Fools Crow

Fools Crow

Fools Crow Study Guide

Welcome to the LitCharts study guide on James Welch's Fools Crow. Created by the original team behind SparkNotes, LitCharts are the world's best literature guides.

Brief Biography of James Welch

Welch was born to James Phillip Welch, Sr. of the Blackfeet tribe and Rosella Marie O’Bryan of the Gros Ventre People. Both his parents were also of Irish ancestry but grew up in tribal life. Welch lived his early childhood years on reservations and attended elementary school on the Blackfeet and Fort Belknap reservations. He later moved to Minneapolis, Minnesota, and graduated from Washburn High School in 1958. Welch attended the University of Montana, where he began to write poetry, and earned a B.A. in liberal arts in 1965. After college, he worked a series of odd jobs, including a short stint as a firefighter for the United States Forest Service, before turning to writing fulltime. In 1968, Welch married Lois Monk, a professor of comparative literature and head of the English department at the University of Montana, and they remained together until his death in 2003. Welch wrote mainly poetry in his early career, publishing his first and only collection of poems, Riding the Earthboy 40, in 1971. Winter in the Blood, Welch’s first novel, was published to critical acclaim in 1974, and this success was continued with the 1986 publication of Fools Crow. Winning the American Book Award, Los Angeles Times Book Prize, and the Pacific Northwest Book Award, Fools Crow is widely accepted as Welch’s greatest work. He was later awarded Honorary Doctorates from Rocky Mountain College in 1993 and the University of Montana in 1997. That same year Welch was presented with a lifetime achievement award by the Native Writers’ Circle of the Americas. He died in Missoula, Montana, at the age of 62 from a heart attack, leaving behind a rich legacy of Native American literature. 
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Historical Context of Fools Crow

At the climax of Fools Crow, Welch writes about the historic Marias Massacre, also knowns as the Piegan Massacre or Baker Massacre, in which nearly two hundred Blackfeet Indians were slaughtered by the United States military. In the early morning hours of January 23, 1870, Major Eugene M. Baker led 150 soldiers and three scouts in an attack against Chief Heavy Runner’s camp in an effort to defeat Mountain Chief and his unruly band member, Owl Child, who’d killed a white rancher named Malcolm Clark. Of course, just as in Welch’s novel, neither Mountain Chief nor Owl Child were part of Heavy Runner’s camp, and instead, the army opened fire on approximately two hundred and thirty sleeping elderly men, women, and children. Despite public outcry, there was never an official investigation into the massacre, and General Baker, widely known as an alcoholic who tried to cover up the severity of the slaughter, did not suffer any consequences. He was later promoted to command Fort Ellis; after being arrested in 1872 for heavy drinking, Baker was demoted to purchasing horses for the army troops. The massacre did prompt President Ulysses S. Grant’s “Peace Policy,” however, and the tension between the Blackfeet Indians and the United States government lessened.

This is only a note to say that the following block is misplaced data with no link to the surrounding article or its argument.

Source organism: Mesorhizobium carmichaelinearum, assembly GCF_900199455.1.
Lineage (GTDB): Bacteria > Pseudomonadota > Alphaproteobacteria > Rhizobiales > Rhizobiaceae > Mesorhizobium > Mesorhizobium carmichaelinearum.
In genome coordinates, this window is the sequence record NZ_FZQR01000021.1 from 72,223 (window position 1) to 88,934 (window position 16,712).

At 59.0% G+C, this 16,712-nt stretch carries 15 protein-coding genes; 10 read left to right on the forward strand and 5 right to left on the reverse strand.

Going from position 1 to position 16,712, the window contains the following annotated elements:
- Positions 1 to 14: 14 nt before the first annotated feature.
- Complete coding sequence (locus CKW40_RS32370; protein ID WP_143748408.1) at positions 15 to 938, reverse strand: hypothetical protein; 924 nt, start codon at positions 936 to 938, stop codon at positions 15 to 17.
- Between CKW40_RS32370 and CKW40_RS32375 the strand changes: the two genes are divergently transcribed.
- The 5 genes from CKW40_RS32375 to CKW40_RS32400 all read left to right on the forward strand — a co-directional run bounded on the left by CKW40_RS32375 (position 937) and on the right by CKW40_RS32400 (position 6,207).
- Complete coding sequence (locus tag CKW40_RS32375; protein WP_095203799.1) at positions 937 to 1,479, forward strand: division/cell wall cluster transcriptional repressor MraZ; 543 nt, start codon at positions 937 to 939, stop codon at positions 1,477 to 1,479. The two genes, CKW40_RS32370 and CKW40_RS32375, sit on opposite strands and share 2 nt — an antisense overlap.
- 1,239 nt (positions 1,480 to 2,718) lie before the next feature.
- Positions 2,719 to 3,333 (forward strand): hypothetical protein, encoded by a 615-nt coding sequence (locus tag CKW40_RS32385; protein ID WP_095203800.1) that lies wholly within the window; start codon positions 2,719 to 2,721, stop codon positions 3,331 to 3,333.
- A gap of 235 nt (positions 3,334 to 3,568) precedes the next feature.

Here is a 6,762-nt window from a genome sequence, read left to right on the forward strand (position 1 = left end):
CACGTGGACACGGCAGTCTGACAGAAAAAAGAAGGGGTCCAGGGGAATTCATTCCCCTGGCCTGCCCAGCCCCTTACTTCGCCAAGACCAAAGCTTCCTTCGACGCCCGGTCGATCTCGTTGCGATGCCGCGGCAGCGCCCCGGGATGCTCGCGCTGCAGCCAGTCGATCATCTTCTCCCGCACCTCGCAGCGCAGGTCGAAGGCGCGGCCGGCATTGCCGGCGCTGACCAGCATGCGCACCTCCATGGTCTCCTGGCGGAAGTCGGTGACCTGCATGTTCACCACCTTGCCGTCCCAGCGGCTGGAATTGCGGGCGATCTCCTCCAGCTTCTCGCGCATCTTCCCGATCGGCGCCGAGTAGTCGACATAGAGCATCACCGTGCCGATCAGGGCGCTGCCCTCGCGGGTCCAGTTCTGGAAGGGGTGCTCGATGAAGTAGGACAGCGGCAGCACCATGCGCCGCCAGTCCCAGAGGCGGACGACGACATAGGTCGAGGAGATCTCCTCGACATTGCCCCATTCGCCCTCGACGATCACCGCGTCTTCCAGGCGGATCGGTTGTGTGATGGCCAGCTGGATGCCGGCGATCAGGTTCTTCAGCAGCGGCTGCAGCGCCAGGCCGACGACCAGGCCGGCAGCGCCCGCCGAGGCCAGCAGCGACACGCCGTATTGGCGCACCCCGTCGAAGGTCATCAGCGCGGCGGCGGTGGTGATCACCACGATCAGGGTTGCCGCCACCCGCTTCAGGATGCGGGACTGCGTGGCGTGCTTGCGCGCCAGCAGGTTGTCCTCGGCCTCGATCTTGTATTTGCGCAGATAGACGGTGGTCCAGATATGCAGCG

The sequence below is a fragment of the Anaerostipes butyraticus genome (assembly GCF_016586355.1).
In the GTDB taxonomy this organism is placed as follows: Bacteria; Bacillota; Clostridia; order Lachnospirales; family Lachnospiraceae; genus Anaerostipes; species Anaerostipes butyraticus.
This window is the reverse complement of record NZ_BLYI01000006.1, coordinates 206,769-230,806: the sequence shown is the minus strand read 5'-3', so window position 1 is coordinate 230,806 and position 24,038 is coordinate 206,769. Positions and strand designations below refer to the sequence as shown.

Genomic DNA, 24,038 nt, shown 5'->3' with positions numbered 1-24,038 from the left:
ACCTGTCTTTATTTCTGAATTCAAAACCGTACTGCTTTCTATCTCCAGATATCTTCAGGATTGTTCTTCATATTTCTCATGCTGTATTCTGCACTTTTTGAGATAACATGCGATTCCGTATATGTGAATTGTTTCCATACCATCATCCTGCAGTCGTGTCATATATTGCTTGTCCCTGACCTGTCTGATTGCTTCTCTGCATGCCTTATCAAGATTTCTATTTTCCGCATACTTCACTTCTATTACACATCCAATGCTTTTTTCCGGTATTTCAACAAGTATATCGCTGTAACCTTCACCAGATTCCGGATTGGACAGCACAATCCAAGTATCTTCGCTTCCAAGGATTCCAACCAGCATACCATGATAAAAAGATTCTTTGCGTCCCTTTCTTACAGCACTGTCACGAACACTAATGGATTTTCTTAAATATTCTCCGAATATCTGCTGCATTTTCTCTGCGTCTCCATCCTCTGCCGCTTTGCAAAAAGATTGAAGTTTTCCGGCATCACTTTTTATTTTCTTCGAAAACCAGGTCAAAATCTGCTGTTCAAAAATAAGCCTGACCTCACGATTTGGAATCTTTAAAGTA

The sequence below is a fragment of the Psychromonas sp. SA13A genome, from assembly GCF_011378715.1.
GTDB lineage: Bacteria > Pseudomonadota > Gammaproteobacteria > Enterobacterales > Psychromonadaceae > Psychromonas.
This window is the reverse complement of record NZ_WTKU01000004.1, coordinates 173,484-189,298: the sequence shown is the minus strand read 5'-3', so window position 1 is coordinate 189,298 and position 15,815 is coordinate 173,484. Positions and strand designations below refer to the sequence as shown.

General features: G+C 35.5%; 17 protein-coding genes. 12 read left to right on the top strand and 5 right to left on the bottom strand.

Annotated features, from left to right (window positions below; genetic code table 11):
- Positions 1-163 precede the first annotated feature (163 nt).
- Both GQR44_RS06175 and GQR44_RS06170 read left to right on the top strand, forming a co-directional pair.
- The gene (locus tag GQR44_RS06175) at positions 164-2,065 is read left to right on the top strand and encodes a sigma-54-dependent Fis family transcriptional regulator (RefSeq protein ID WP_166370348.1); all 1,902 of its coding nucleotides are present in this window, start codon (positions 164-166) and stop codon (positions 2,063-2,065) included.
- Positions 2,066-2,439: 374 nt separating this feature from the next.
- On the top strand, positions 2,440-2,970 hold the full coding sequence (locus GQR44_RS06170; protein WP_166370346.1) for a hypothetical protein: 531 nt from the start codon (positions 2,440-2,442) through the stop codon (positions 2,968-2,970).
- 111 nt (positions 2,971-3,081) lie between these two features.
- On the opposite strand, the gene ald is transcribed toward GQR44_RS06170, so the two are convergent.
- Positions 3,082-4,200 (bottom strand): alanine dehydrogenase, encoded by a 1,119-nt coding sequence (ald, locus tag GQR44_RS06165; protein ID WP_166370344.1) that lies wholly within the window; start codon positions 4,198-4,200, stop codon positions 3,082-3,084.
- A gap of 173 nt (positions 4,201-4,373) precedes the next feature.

Other Books Related to Fools Crow

James Welch is generally considered to be one of the writers who prompted the Native American Renaissance, a term created in 1983 by critic Kenneth Lincoln to describe the prolific outpouring of Native American literature beginning in the 1960s. Fools Crow is a prime example of this work. The Native American Renaissance, which seeks to reclaim native heritage and voice through literature, brought about a renewed interest in tribal life and history. Other notable works of the Native American Renaissance include the 1969 winner of the Pulitzer Prize for Fiction, N. Scott Momaday’s House Made of Dawn, and Darkness in Saint Louis Bearheart by Gerald Vizenor. An Anishinaabe scholar and critic, Vizenor also coined the Postindian theory of Suvivance, a concept that explores native presence and absence, in his 1999 book Manifest Manners: Narratives on Postindian Survivance. Theses earlier works by Welch and others paved the way for a continued native presence within literature, including The Round House by Louise Erdrich, winner of the 2012 National Book Award for Fiction, and Erica T. Wurth’s Crazy Horse’s Girlfriend. Welch was also greatly inspired by Richard Hugo, a famed American poet under whom Welch studied at the University of Montana. Like Welch, Hugo was a regionalist and his work is set primarily in the state of Montana. Hugo, like Welch, pays close attention to the natural world within his poetry.
Key Facts about Fools Crow
  • Full Title: Fools Crow
  • When Written: 1980s
  • Where Written: Montana
  • When Published: 1986
  • Literary Period: Native American Renaissance, contemporary
  • Genre: Contemporary American Fiction
  • Setting: The Montana Territory, 1870
  • Climax: The Marias Massacre, in which nearly 200 innocent Pikuni Indians are slaughtered by the blue-coat seizers in retaliation for Owl Child’s murder of rancher Malcolm Clark
  • Antagonist: Fast Horse
  • Point of View: Third-person omniscient

Extra Credit for Fools Crow

On parole. For over ten years, Welch sat on the Montana Board of Pardons and Parole and served as the Vice Chairman of the committee.

Self doubt. James Welch described his career as “lucky” and believed that his success was more indicative of “being in the right place at the right time” than talent.